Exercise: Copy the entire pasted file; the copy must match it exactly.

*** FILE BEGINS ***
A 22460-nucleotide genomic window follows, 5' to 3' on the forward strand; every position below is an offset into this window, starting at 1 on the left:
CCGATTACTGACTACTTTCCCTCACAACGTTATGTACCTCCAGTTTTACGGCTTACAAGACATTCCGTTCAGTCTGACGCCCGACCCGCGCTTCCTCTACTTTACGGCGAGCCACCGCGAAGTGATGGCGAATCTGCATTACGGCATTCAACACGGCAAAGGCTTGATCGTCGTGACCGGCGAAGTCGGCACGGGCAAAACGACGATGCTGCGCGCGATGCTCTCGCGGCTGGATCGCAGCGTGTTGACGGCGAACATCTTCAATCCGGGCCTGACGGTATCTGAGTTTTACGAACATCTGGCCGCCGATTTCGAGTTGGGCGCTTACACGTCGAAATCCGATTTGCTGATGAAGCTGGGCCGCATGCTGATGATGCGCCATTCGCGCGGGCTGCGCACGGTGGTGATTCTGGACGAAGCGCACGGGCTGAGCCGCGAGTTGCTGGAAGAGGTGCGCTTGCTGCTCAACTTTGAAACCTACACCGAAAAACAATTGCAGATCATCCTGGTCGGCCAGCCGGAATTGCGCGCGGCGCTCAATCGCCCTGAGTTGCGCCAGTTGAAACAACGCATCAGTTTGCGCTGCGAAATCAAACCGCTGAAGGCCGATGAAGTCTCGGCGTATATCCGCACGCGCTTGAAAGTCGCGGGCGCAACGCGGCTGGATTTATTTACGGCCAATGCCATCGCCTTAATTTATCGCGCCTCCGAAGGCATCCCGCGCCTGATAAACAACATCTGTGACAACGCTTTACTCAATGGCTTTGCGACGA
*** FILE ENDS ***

A 22460-nucleotide genomic window follows, 5' to 3' on the forward strand; every position below is an offset into this window, starting at 1 on the left:
CCGATTACTGACTACTTTCCCTCACAACGTTATGTACCTCCAGTTTTACGGCTTACAAGACATTCCGTTCAGTCTGACGCCCGACCCGCGCTTCCTCTACTTTACGGCGAGCCACCGCGAAGTGATGGCGAATCTGCATTACGGCATTCAACACGGCAAAGGCTTGATCGTCGTGACCGGCGAAGTCGGCACGGGCAAAACGACGATGCTGCGCGCGATGCTCTCGCGGCTGGATCGCAGCGTGTTGACGGCGAACATCTTCAATCCGGGCCTGACGGTATCTGAGTTTTACGAACATCTGGCCGCCGATTTCGAGTTGGGCGCTTACACGTCGAAATCCGATTTGCTGATGAAGCTGGGCCGCATGCTGATGATGCGCCATTCGCGCGGGCTGCGCACGGTGGTGATTCTGGACGAAGCGCACGGGCTGAGCCGCGAGTTGCTGGAAGAGGTGCGCTTGCTGCTCAACTTTGAAACCTACACCGAAAAACAATTGCAGATCATCCTGGTCGGCCAGCCGGAATTGCGCGCGGCGCTCAATCGCCCTGAGTTGCGCCAGTTGAAACAACGCATCAGTTTGCGCTGCGAAATCAAACCGCTGAAGGCCGATGAAGTCTCGGCGTATATCCGCACGCGCTTGAAAGTCGCGGGCGCAACGCGGCTGGATTTATTTACGGCCAATGCCATCGCCTTAATTTATCGCGCCTCCGAAGGCATCCCGCGCCTGATAAACAACATCTGTGACAACGCTTTACTCAATGGCTTTGCGACGA